Would you like to meet a partner for lockdown? The rise of Covid Coupling

Jane Mulkerrins
·7-min read
Has Covid made us desperate to date? - The Telegraph
Has Covid made us desperate to date? - The Telegraph

I had a hunch it was happening, but hadn’t quite put it into words until, last weekend, I saw it confirmed in letters 10 feet high, on a huge, bright yellow hoarding advertising the dating app, Bumble: ‘It’s not just any old cuffing season’.

Cuffing season, for the uninitiated, is the autumn window when the nights begin drawing in and singletons cast their net for a candidate with whom to share a duvet through the dark days of winter. Cuffing’s not designed to be permanent – come spring, such seasonal couples might well cast off the cuffs to explore other entanglements unimpeded.

This year, however, with a second lockdown looming (or, for many, already under way) cuffing season is being dubbed coving season, due to anxious singles – particularly those who saw out the spring lockdown solo – frantically seeking partners to save them from stir-crazy solitude. There’s also, of course, a well documented correlation between times of great terror and frenzied sexual activity (see: the Blitz, 9/11, Hurricane Sandy); we’re simply not designed to be scared and single – it’s dating Darwinism.

I spent the first lockdown very single. And, while I made a good fist of keeping myself sane, I’d be lying if I told you those long, monotonous months in my own company (bar the rat that decided to move in with me briefly in May) didn’t get dull, repetitive and lonely. I briefly considered reconnecting with a hyper-local ex, who lives a 10-minute walk away, then remembered that he was awful. But the hunger for physical contact, partly to help distract from the existential dread, was real.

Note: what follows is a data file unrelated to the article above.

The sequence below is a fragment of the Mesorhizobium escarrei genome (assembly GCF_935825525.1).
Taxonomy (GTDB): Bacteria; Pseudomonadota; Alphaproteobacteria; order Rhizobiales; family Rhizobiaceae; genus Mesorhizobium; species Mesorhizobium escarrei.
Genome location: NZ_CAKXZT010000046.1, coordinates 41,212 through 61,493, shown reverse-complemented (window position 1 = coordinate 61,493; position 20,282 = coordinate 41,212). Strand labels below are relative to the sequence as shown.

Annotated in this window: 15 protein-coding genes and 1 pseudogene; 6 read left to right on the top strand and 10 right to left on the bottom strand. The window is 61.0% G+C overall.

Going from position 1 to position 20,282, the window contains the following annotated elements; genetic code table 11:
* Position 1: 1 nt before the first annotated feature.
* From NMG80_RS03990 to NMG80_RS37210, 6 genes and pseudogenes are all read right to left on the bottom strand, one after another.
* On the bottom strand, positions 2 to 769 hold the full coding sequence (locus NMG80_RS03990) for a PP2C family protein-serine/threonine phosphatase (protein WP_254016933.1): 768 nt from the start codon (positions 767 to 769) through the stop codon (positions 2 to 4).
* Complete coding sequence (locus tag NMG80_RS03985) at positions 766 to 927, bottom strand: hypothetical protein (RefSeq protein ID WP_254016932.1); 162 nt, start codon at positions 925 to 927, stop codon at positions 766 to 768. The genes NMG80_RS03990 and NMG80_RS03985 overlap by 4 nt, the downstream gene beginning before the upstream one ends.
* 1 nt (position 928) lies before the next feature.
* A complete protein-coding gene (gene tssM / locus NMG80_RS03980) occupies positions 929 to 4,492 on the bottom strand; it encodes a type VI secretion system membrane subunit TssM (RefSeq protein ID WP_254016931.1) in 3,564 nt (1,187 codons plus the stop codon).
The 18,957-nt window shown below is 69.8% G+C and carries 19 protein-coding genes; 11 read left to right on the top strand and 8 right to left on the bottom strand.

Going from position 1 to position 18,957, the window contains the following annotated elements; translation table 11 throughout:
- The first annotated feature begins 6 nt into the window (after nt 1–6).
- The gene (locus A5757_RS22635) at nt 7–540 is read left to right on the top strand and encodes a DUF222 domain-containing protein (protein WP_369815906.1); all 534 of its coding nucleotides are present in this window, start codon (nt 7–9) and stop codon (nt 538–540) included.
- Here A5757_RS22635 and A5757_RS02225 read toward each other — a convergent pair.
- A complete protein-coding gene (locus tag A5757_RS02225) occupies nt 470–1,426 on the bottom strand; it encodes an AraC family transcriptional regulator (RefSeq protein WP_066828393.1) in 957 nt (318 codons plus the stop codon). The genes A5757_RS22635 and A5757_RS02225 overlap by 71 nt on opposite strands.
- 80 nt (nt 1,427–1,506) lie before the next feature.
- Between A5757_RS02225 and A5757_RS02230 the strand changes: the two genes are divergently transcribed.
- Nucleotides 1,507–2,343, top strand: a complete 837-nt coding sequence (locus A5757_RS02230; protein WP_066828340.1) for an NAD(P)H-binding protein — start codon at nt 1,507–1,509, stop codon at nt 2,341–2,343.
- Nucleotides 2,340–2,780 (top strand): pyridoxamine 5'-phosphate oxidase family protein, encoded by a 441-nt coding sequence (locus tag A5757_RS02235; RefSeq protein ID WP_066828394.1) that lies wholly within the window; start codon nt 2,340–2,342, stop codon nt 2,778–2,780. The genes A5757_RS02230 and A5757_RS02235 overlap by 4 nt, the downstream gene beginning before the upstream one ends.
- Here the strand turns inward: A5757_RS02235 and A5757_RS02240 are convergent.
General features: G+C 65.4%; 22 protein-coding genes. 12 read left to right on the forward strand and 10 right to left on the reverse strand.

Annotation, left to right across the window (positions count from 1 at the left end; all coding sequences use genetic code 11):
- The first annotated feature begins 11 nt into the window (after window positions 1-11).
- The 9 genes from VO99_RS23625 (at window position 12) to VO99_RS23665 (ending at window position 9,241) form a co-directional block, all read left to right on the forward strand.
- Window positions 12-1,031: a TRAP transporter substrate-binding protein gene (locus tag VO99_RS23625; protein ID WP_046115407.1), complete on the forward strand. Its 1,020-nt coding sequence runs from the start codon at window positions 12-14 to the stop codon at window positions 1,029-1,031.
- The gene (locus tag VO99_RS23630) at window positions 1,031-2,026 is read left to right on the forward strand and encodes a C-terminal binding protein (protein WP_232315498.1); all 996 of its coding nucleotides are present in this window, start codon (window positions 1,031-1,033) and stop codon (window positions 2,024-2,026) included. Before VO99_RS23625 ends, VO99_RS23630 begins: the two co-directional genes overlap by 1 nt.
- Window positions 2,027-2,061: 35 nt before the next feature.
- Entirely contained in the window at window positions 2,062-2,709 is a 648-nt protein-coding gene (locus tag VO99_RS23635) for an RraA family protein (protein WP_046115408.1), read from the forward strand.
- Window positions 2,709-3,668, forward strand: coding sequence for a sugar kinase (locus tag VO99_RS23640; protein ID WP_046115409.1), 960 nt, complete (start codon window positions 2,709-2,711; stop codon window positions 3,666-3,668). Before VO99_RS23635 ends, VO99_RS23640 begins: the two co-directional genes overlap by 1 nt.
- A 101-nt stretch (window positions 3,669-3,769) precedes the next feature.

Pre-pandemic I’ve generally found partners in late night bars, at parties, on planes, at the gym. I’ve also never been a fan of app dating, which makes me behave bizarrely, hurling me into a destructively Pavlovian cycle. But, this year when life was suddenly devoid of late night bars, of parties, of planes, of the gym, I desperately craved new company and caved in and started online dating.

To my surprise, the men I struck up conversations with weren’t angling for a fast hook-up as they may normally have done; the risks of contracting Covid, coupled with a dramatic reduction in casual sexual opportunity, appears to have made fickle and flaky men significantly nicer.

Does Covid mean we’re returning to good old-fashioned dating? - Pictorial Press/Alamy
Does Covid mean we’re returning to good old-fashioned dating? - Pictorial Press/Alamy

My friend Lisa, 41, agrees. “Covid has meant a pleasant return to old-fashioned dating – more getting to know the other person before jumping into bed,” she reports. However, she adds: “Dating is becoming more interview-like. I’ve started looking for people who will be good partners for six months rather than potentially for life. While previously I would be holding out to meet a successful, confident, outgoing partner, now I’m just looking for someone who has the same TV and takeaway taste as me.”

In London, my friend Donna, 37, has been putting in the Covid coupling hours too. “I’ve been dating around since June in the hope of finding myself a lockdown boyfriend, since I live alone – but it hasn’t happened,” she says. “While I’m looking for someone with whom to cook big meals, watch movies and have good sex, every man I’ve met still wants to just talk about the time they did the Three Peaks Challenge and go on adventures with. I do feel they’re missing the point.”

Maybe it’s time to adjust the attributes we’re showcasing in our profiles accordingly. You love to travel? Great – I did too, but what’s your Scrabble like? Never mind the marathons, can you make a decent carrot soup? Do you own a dog? Your own flat? Writing this, I’ve just realised that I need to urgently update my dating profile with a shot of my private outdoor terrace, with its firepit.